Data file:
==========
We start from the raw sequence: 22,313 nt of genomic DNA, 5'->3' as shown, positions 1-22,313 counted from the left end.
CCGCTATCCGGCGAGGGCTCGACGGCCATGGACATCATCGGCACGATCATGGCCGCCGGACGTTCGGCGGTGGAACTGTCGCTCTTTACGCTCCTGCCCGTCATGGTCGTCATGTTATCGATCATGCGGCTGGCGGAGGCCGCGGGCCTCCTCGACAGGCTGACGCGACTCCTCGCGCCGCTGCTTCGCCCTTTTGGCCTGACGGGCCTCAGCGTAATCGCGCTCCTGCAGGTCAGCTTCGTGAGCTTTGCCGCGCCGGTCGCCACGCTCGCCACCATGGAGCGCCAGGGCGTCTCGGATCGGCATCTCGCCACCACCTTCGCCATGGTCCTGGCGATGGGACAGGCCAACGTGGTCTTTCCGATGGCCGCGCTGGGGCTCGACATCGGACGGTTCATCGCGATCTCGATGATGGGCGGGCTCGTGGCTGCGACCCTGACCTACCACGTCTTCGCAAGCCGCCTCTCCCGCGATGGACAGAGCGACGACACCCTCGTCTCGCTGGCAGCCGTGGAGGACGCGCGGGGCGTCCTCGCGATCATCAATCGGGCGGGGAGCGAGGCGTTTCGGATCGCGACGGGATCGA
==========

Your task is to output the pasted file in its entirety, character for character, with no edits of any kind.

We start from the raw sequence: 22,313 nt of genomic DNA, 5'->3' as shown, positions 1-22,313 counted from the left end.
CCGCTATCCGGCGAGGGCTCGACGGCCATGGACATCATCGGCACGATCATGGCCGCCGGACGTTCGGCGGTGGAACTGTCGCTCTTTACGCTCCTGCCCGTCATGGTCGTCATGTTATCGATCATGCGGCTGGCGGAGGCCGCGGGCCTCCTCGACAGGCTGACGCGACTCCTCGCGCCGCTGCTTCGCCCTTTTGGCCTGACGGGCCTCAGCGTAATCGCGCTCCTGCAGGTCAGCTTCGTGAGCTTTGCCGCGCCGGTCGCCACGCTCGCCACCATGGAGCGCCAGGGCGTCTCGGATCGGCATCTCGCCACCACCTTCGCCATGGTCCTGGCGATGGGACAGGCCAACGTGGTCTTTCCGATGGCCGCGCTGGGGCTCGACATCGGACGGTTCATCGCGATCTCGATGATGGGCGGGCTCGTGGCTGCGACCCTGACCTACCACGTCTTCGCAAGCCGCCTCTCCCGCGATGGACAGAGCGACGACACCCTCGTCTCGCTGGCAGCCGTGGAGGACGCGCGGGGCGTCCTCGCGATCATCAATCGGGCGGGGAGCGAGGCGTTTCGGATCGCGACGGGATCGA